This release is available in German.
Leipzig: Research and industry are increasingly exploiting the potential of aptamers. As well as their application in research, medical diagnosis and treatment, aptamers are also interesting as a basis for biosensors for use in environmental analysis because their characteristics enable them to identify and bind target molecules as surely as a key fits a lock. In a new book, researchers at the Helmholtz Centre for Environmental Research (UFZ) describe the methods used to obtain aptamers. A newly-approved project aims to develop new nanostructured biosensors to measure harmful substances in water.
The term aptamer means something like "fitting pieces" (from the Latin word aptus, meaning to fit, and the Greek word meros, meaning piece). Aptamers consist of nucleic acids and have a three-dimensional structure that enables them to identify and bind certain target molecules. These binding abilities allow, for instance, tracing, detecting and measuring certain substances. For this purpose aptamers can be used in e.g. biosensors. Biosensors are a simple, quick, low-cost way of taking measurements. At the heart of all biosensors there is a biologically active component. This bioreceptor has the ability to interact with its target substance, producing a signal in the process. Signal transducers in the sensor make the signal measurable and visible. Once measurement has taken place, the biosensor is returned to its original state. In other words, it can be regenerated.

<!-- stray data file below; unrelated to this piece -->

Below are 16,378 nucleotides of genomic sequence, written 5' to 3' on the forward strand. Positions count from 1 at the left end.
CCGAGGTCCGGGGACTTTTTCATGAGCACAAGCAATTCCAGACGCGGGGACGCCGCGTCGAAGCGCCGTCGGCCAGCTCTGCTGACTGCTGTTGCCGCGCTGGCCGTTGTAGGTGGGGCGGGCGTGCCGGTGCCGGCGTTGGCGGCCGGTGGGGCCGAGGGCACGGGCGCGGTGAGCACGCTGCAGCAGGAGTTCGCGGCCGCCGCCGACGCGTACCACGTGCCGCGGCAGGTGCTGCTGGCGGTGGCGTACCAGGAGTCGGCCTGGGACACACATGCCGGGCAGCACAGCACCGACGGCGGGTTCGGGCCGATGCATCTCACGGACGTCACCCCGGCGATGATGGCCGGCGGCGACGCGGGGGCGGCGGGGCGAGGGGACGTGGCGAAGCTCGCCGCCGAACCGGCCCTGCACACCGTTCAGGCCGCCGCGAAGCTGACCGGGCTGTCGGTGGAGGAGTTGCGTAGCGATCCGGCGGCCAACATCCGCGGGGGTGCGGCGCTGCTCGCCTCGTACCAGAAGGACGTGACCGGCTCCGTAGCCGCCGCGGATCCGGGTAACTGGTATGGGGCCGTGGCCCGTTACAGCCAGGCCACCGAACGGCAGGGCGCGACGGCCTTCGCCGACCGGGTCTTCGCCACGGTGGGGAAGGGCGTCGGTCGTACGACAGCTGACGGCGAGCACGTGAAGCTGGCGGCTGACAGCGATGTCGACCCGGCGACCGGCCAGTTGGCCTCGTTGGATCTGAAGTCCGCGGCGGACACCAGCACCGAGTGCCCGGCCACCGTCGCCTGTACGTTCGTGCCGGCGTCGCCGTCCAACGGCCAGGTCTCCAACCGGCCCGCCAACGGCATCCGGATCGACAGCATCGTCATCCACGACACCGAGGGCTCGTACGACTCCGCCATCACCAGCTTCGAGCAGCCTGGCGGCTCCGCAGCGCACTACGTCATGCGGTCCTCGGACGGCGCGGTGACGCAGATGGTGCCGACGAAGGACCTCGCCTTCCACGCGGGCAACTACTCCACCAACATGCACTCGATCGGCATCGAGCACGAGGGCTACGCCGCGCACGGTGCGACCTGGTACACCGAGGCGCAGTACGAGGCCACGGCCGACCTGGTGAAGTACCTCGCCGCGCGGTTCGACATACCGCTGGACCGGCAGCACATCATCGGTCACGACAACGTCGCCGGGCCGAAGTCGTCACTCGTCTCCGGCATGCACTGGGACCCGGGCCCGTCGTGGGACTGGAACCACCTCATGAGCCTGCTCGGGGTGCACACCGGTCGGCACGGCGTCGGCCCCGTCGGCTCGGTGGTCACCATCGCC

To design biosensors, scientists need suitable bioreceptors that can identify the target substance. Aptamers offer great potential for use as biological recognition elements in biosensors. Firstly, however, the scientists have to identify the right aptamer for a particular target molecule. Such target molecules can be very complex structures, like
|Contact: Tilo Arnhold|
Helmholtz Association of German Research Centres